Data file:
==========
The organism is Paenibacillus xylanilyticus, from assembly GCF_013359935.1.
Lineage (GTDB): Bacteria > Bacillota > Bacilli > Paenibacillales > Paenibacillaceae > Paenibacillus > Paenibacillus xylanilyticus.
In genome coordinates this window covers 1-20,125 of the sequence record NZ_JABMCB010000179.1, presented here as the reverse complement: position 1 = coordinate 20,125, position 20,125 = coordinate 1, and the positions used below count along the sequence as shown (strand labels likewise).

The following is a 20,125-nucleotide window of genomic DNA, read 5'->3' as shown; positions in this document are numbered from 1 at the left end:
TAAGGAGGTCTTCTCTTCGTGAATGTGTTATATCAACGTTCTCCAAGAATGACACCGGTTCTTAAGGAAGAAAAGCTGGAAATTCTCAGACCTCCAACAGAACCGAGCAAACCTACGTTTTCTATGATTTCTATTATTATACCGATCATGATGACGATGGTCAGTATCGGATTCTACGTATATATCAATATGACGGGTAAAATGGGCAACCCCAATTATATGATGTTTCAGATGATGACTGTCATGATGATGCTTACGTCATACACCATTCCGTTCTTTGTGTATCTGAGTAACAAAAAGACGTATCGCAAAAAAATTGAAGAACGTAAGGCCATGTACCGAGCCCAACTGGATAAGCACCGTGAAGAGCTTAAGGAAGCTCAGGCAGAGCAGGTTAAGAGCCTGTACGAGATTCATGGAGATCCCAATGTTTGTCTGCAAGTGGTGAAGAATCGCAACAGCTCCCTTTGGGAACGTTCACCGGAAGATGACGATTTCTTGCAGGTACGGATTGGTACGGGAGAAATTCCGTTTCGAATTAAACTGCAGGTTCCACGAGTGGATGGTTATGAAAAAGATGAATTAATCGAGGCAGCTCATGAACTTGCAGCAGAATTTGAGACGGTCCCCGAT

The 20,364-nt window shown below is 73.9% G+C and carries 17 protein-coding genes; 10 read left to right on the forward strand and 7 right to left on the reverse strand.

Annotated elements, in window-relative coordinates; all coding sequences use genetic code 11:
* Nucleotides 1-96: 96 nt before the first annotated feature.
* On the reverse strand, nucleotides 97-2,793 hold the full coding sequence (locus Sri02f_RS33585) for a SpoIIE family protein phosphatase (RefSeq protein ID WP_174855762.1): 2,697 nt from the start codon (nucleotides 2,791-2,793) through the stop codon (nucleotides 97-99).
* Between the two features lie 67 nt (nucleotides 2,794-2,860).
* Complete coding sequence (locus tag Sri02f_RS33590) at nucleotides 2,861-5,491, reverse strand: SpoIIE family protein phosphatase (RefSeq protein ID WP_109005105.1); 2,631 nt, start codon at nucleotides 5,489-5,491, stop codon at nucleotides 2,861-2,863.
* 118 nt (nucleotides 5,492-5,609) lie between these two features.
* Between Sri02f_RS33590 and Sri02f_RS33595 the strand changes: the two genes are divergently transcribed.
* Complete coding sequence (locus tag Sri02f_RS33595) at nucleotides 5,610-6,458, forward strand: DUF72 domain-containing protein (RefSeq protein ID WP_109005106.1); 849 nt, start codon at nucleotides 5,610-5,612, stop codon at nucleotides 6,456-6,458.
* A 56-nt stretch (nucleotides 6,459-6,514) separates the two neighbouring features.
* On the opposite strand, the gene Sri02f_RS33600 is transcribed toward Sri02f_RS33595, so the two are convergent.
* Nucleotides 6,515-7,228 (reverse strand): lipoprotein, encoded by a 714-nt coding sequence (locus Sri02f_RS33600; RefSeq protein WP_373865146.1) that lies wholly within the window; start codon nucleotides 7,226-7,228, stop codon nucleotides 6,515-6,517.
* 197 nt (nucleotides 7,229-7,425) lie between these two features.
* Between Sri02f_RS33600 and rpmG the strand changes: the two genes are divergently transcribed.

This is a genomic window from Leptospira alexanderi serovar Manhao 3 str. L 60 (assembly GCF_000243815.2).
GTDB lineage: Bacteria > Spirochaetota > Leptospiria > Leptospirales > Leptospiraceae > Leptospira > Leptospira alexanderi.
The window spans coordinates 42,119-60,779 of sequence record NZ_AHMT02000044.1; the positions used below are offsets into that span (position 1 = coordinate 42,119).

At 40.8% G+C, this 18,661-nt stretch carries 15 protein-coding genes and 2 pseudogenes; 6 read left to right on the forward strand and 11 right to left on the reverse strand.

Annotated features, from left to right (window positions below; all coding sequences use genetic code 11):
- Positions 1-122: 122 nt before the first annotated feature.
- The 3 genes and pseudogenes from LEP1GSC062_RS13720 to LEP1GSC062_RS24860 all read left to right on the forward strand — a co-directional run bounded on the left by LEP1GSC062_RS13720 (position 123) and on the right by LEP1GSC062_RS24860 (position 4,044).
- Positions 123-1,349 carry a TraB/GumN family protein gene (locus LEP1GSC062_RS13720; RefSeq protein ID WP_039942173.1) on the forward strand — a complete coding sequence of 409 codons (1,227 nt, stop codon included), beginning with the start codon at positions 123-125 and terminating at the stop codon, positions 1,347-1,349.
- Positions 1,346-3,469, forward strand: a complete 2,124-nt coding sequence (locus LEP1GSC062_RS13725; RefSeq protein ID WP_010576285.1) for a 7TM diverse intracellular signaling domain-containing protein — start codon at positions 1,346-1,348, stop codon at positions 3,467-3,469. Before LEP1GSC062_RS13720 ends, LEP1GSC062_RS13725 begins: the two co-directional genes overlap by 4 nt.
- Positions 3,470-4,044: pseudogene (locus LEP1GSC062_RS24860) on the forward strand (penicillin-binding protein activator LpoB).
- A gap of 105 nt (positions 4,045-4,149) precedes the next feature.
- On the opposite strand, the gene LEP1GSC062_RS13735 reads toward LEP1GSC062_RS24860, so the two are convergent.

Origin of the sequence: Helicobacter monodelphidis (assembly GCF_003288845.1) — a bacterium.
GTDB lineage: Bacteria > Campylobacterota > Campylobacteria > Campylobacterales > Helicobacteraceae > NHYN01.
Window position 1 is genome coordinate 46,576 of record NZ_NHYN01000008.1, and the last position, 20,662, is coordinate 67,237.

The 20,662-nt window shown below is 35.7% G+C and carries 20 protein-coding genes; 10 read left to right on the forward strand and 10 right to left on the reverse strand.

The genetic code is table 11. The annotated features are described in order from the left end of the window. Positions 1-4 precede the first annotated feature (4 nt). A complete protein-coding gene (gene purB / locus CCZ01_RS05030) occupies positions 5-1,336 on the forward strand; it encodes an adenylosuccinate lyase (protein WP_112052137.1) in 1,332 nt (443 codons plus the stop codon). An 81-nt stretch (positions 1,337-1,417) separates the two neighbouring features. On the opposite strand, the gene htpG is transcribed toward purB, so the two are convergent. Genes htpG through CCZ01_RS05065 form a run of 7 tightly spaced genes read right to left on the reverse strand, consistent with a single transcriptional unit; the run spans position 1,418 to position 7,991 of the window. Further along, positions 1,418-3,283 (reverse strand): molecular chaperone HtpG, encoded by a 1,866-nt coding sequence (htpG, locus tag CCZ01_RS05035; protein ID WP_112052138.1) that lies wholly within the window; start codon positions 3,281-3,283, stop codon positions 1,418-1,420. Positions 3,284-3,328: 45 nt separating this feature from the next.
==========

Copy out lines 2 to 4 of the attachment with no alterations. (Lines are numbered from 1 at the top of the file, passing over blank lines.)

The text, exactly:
Lineage (GTDB): Bacteria > Bacillota > Bacilli > Paenibacillales > Paenibacillaceae > Paenibacillus > Paenibacillus xylanilyticus.
In genome coordinates this window covers 1-20,125 of the sequence record NZ_JABMCB010000179.1, presented here as the reverse complement: position 1 = coordinate 20,125, position 20,125 = coordinate 1, and the positions used below count along the sequence as shown (strand labels likewise).

The following is a 20,125-nucleotide window of genomic DNA, read 5'->3' as shown; positions in this document are numbered from 1 at the left end: